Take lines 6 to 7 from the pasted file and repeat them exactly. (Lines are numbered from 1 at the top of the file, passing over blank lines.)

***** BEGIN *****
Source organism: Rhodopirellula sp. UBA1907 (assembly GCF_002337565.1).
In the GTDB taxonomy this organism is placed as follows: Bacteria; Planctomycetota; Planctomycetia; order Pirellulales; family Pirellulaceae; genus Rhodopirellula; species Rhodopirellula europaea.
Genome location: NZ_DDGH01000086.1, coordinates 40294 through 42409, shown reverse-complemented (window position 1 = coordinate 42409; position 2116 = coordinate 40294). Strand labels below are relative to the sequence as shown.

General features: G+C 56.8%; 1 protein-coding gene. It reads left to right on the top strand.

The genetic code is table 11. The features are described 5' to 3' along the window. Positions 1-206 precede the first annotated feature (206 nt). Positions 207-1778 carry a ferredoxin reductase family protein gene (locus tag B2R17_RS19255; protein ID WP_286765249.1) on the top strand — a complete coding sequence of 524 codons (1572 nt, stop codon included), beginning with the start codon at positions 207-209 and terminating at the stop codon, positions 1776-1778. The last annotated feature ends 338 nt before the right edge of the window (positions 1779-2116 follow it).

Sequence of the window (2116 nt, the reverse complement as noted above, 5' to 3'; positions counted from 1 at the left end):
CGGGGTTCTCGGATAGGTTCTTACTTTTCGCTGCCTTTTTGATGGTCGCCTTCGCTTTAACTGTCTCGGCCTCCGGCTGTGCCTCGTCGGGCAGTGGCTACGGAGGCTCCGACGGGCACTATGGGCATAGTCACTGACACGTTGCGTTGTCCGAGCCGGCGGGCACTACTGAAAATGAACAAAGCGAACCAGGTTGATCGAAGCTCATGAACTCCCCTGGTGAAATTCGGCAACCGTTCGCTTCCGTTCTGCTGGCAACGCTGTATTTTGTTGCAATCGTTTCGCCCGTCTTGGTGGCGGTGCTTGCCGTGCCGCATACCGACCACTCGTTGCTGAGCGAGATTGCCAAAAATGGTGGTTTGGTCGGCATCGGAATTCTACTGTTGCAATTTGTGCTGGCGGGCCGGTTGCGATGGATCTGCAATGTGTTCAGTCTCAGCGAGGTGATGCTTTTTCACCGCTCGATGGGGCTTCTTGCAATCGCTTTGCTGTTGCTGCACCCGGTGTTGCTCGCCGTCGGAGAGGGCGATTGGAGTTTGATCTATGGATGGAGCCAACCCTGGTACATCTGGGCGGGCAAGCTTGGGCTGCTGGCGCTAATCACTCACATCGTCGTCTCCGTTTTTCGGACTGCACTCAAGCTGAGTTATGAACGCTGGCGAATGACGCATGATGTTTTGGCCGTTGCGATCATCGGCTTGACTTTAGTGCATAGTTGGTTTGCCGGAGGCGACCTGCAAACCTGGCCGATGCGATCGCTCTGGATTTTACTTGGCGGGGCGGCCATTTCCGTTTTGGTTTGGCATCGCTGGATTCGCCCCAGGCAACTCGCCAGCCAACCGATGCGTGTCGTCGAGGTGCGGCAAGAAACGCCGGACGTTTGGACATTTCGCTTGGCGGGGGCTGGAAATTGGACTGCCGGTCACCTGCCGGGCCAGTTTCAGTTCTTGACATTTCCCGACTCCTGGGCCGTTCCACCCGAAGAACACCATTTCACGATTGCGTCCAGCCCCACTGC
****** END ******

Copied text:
Sequence of the window (2116 nt, the reverse complement as noted above, 5' to 3'; positions counted from 1 at the left end):
CGGGGTTCTCGGATAGGTTCTTACTTTTCGCTGCCTTTTTGATGGTCGCCTTCGCTTTAACTGTCTCGGCCTCCGGCTGTGCCTCGTCGGGCAGTGGCTACGGAGGCTCCGACGGGCACTATGGGCATAGTCACTGACACGTTGCGTTGTCCGAGCCGGCGGGCACTACTGAAAATGAACAAAGCGAACCAGGTTGATCGAAGCTCATGAACTCCCCTGGTGAAATTCGGCAACCGTTCGCTTCCGTTCTGCTGGCAACGCTGTATTTTGTTGCAATCGTTTCGCCCGTCTTGGTGGCGGTGCTTGCCGTGCCGCATACCGACCACTCGTTGCTGAGCGAGATTGCCAAAAATGGTGGTTTGGTCGGCATCGGAATTCTACTGTTGCAATTTGTGCTGGCGGGCCGGTTGCGATGGATCTGCAATGTGTTCAGTCTCAGCGAGGTGATGCTTTTTCACCGCTCGATGGGGCTTCTTGCAATCGCTTTGCTGTTGCTGCACCCGGTGTTGCTCGCCGTCGGAGAGGGCGATTGGAGTTTGATCTATGGATGGAGCCAACCCTGGTACATCTGGGCGGGCAAGCTTGGGCTGCTGGCGCTAATCACTCACATCGTCGTCTCCGTTTTTCGGACTGCACTCAAGCTGAGTTATGAACGCTGGCGAATGACGCATGATGTTTTGGCCGTTGCGATCATCGGCTTGACTTTAGTGCATAGTTGGTTTGCCGGAGGCGACCTGCAAACCTGGCCGATGCGATCGCTCTGGATTTTACTTGGCGGGGCGGCCATTTCCGTTTTGGTTTGGCATCGCTGGATTCGCCCCAGGCAACTCGCCAGCCAACCGATGCGTGTCGTCGAGGTGCGGCAAGAAACGCCGGACGTTTGGACATTTCGCTTGGCGGGGGCTGGAAATTGGACTGCCGGTCACCTGCCGGGCCAGTTTCAGTTCTTGACATTTCCCGACTCCTGGGCCGTTCCACCCGAAGAACACCATTTCACGATTGCGTCCAGCCCCACTGC